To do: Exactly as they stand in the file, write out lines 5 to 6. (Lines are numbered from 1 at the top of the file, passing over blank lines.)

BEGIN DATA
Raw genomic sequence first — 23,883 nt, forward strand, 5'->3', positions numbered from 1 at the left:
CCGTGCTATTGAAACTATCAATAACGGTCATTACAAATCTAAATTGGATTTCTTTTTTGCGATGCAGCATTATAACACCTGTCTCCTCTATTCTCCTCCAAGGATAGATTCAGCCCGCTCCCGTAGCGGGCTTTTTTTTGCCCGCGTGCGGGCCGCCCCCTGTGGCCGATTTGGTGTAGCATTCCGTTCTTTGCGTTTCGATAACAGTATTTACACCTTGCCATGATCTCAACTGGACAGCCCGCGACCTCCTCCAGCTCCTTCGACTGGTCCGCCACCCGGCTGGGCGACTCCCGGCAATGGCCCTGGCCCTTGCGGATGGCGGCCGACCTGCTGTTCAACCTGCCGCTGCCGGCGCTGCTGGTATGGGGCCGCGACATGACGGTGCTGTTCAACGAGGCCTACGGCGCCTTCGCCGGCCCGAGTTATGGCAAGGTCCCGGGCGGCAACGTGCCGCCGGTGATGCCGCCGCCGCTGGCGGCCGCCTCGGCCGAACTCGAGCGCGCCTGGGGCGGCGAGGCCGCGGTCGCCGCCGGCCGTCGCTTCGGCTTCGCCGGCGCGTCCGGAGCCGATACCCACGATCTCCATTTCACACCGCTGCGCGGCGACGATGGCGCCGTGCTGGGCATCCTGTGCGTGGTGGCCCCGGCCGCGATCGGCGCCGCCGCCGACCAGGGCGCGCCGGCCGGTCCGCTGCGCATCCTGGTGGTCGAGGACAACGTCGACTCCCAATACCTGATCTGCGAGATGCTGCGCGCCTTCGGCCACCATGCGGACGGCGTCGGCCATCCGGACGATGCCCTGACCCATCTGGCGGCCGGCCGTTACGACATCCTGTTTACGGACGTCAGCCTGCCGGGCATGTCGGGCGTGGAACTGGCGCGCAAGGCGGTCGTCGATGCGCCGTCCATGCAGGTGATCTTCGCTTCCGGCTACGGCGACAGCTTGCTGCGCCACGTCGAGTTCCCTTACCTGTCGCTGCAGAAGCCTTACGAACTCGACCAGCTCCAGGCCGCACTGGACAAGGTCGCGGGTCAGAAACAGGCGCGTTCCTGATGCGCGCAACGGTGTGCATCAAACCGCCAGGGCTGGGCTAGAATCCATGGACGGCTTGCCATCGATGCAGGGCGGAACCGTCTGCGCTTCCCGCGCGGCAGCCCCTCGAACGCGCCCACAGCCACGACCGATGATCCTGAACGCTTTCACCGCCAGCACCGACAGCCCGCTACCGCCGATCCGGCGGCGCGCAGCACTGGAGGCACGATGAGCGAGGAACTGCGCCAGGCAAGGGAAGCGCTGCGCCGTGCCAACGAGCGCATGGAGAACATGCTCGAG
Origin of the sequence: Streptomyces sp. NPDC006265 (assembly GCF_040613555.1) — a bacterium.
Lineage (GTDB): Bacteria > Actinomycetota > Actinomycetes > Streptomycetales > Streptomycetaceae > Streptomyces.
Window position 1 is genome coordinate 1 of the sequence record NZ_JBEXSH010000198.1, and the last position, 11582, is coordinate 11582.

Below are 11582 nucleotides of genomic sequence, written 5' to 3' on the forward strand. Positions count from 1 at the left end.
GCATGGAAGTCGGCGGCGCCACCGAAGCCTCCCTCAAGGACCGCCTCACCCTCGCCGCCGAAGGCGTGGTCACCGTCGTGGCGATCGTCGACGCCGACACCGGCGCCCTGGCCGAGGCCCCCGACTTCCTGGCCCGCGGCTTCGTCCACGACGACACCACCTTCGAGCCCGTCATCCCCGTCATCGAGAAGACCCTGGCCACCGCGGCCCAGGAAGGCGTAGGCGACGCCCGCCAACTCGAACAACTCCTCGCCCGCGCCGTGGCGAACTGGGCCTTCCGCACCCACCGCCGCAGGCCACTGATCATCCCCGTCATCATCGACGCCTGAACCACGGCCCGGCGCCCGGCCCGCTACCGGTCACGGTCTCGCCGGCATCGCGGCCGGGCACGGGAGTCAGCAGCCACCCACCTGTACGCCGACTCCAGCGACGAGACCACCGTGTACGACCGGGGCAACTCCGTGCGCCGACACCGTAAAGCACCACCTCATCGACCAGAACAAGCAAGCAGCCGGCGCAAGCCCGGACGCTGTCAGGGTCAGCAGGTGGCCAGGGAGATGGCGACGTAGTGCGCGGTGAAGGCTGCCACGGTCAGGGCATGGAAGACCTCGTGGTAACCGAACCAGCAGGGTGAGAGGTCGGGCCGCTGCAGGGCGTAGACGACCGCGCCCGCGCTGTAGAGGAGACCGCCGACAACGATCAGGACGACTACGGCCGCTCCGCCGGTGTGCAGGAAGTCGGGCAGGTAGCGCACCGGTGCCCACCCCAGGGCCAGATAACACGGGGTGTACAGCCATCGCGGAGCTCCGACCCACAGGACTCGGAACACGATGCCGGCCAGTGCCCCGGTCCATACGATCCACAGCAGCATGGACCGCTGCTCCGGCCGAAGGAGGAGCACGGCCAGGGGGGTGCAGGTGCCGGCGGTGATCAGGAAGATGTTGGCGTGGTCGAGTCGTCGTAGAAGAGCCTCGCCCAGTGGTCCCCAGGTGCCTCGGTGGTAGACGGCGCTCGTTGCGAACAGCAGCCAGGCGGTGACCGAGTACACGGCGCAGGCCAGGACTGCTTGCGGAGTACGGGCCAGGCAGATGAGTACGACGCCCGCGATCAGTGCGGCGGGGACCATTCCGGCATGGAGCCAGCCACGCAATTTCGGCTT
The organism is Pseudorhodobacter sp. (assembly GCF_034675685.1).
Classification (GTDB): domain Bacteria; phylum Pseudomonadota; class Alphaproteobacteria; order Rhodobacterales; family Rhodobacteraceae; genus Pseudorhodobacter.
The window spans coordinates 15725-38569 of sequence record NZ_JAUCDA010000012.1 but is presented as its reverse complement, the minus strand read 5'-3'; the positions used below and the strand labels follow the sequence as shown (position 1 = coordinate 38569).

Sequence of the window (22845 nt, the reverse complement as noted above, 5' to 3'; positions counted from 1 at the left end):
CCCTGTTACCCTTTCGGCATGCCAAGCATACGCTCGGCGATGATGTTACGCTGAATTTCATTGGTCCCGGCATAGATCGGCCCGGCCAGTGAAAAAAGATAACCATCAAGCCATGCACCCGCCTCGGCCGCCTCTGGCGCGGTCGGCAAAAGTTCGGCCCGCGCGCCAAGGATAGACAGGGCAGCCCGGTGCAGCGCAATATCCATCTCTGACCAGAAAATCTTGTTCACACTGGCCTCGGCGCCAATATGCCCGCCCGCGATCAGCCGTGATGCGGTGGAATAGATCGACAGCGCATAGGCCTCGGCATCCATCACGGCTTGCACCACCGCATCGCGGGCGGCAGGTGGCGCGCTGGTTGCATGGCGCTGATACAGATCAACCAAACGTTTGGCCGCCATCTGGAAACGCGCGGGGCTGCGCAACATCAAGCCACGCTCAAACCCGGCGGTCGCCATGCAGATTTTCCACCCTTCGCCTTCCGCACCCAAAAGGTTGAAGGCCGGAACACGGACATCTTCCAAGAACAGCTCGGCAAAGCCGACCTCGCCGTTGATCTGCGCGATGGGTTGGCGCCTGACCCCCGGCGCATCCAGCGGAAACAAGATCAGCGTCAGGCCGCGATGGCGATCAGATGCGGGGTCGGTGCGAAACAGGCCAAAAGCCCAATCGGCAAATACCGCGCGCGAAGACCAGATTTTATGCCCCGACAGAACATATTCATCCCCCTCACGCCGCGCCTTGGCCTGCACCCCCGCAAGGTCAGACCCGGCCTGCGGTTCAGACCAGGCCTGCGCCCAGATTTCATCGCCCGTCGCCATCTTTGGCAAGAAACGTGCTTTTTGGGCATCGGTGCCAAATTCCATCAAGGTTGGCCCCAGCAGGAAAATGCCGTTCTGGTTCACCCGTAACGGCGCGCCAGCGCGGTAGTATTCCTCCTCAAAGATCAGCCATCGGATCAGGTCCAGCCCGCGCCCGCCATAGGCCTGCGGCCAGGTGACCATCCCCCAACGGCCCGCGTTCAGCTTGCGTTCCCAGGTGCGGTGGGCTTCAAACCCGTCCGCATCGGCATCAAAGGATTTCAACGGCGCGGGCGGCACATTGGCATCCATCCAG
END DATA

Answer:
Window position 1 is genome coordinate 1 of the sequence record NZ_JBEXSH010000198.1, and the last position, 11582, is coordinate 11582.

Below are 11582 nucleotides of genomic sequence, written 5' to 3' on the forward strand. Positions count from 1 at the left end.